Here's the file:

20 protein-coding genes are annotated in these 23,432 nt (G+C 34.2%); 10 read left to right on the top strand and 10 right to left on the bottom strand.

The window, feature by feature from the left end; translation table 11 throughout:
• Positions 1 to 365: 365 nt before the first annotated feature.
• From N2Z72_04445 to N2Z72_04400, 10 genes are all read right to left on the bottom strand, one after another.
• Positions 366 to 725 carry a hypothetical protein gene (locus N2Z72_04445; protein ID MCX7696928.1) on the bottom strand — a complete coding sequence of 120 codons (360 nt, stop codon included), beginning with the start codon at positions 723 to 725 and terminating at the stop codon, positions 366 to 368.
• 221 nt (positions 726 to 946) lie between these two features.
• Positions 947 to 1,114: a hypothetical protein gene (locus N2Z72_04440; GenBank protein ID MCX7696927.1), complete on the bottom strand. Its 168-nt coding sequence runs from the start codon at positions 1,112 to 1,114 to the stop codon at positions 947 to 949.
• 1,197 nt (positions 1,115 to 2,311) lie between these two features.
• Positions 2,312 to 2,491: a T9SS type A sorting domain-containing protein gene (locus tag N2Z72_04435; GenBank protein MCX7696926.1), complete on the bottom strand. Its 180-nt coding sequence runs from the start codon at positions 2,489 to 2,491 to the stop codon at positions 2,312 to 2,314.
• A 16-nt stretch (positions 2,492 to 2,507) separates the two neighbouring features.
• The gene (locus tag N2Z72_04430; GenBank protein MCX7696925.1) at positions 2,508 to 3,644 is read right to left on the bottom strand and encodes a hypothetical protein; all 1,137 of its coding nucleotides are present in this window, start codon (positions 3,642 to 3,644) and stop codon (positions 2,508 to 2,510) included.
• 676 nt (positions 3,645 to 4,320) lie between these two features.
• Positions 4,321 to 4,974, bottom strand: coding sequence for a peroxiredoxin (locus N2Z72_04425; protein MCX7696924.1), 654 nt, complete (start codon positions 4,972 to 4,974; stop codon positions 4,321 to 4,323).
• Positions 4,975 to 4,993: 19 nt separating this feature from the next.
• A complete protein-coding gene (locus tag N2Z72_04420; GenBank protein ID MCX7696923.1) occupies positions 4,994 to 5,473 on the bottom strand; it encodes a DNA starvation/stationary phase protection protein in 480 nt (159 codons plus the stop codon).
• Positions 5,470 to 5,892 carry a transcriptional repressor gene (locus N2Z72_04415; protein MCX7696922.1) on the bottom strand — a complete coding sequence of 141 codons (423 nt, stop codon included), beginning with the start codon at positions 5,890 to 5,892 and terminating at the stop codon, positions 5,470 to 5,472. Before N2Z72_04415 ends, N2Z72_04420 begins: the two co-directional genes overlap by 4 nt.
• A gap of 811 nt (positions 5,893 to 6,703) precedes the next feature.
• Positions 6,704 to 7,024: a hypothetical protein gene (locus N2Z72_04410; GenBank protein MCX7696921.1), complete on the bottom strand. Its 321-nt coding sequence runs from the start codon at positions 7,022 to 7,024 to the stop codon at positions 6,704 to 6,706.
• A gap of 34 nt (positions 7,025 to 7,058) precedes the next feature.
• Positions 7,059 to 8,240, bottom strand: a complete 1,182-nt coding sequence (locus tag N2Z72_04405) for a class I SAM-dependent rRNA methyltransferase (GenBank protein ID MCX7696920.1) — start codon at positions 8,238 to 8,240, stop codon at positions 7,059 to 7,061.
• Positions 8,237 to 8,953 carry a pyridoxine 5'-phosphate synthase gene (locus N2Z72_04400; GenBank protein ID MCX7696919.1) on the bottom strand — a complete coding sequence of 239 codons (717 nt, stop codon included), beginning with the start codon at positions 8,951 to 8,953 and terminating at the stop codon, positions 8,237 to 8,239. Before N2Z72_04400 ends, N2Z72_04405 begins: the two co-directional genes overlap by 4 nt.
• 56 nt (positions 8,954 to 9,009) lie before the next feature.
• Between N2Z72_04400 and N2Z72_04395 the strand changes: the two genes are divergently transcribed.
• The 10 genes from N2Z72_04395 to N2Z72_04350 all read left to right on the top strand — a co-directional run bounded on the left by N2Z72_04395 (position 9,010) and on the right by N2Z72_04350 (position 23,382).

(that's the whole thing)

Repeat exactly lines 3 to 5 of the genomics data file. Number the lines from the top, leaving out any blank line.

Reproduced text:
• Positions 1 to 365: 365 nt before the first annotated feature.
• From N2Z72_04445 to N2Z72_04400, 10 genes are all read right to left on the bottom strand, one after another.
• Positions 366 to 725 carry a hypothetical protein gene (locus N2Z72_04445; protein ID MCX7696928.1) on the bottom strand — a complete coding sequence of 120 codons (360 nt, stop codon included), beginning with the start codon at positions 723 to 725 and terminating at the stop codon, positions 366 to 368.